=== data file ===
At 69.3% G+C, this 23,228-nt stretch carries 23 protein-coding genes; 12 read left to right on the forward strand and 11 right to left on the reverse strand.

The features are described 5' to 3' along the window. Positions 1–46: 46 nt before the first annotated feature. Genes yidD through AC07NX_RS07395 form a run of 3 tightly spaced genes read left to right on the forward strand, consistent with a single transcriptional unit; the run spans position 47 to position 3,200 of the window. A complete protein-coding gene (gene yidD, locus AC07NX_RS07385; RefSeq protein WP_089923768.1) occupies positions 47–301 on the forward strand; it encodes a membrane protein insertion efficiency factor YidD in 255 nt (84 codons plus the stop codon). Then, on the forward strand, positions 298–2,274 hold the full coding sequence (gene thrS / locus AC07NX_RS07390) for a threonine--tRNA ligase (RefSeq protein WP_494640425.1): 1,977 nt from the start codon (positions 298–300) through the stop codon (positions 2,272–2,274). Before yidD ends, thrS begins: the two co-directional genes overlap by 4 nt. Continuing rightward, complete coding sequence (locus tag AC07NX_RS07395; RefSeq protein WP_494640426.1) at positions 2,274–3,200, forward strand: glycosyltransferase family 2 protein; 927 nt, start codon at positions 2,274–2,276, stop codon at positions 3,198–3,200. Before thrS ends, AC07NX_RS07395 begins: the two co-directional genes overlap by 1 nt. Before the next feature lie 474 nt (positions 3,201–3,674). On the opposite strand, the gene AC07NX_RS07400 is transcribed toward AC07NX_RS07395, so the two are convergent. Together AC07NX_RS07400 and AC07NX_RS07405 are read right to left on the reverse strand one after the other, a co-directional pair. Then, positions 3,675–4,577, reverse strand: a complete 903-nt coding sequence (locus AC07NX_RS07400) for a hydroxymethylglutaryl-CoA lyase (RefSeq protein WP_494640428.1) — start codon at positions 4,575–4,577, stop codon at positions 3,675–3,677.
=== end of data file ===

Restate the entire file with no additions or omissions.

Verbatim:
At 69.3% G+C, this 23,228-nt stretch carries 23 protein-coding genes; 12 read left to right on the forward strand and 11 right to left on the reverse strand.

The features are described 5' to 3' along the window. Positions 1–46: 46 nt before the first annotated feature. Genes yidD through AC07NX_RS07395 form a run of 3 tightly spaced genes read left to right on the forward strand, consistent with a single transcriptional unit; the run spans position 47 to position 3,200 of the window. A complete protein-coding gene (gene yidD, locus AC07NX_RS07385; RefSeq protein WP_089923768.1) occupies positions 47–301 on the forward strand; it encodes a membrane protein insertion efficiency factor YidD in 255 nt (84 codons plus the stop codon). Then, on the forward strand, positions 298–2,274 hold the full coding sequence (gene thrS / locus AC07NX_RS07390) for a threonine--tRNA ligase (RefSeq protein WP_494640425.1): 1,977 nt from the start codon (positions 298–300) through the stop codon (positions 2,272–2,274). Before yidD ends, thrS begins: the two co-directional genes overlap by 4 nt. Continuing rightward, complete coding sequence (locus tag AC07NX_RS07395; RefSeq protein WP_494640426.1) at positions 2,274–3,200, forward strand: glycosyltransferase family 2 protein; 927 nt, start codon at positions 2,274–2,276, stop codon at positions 3,198–3,200. Before thrS ends, AC07NX_RS07395 begins: the two co-directional genes overlap by 1 nt. Before the next feature lie 474 nt (positions 3,201–3,674). On the opposite strand, the gene AC07NX_RS07400 is transcribed toward AC07NX_RS07395, so the two are convergent. Together AC07NX_RS07400 and AC07NX_RS07405 are read right to left on the reverse strand one after the other, a co-directional pair. Then, positions 3,675–4,577, reverse strand: a complete 903-nt coding sequence (locus AC07NX_RS07400) for a hydroxymethylglutaryl-CoA lyase (RefSeq protein WP_494640428.1) — start codon at positions 4,575–4,577, stop codon at positions 3,675–3,677.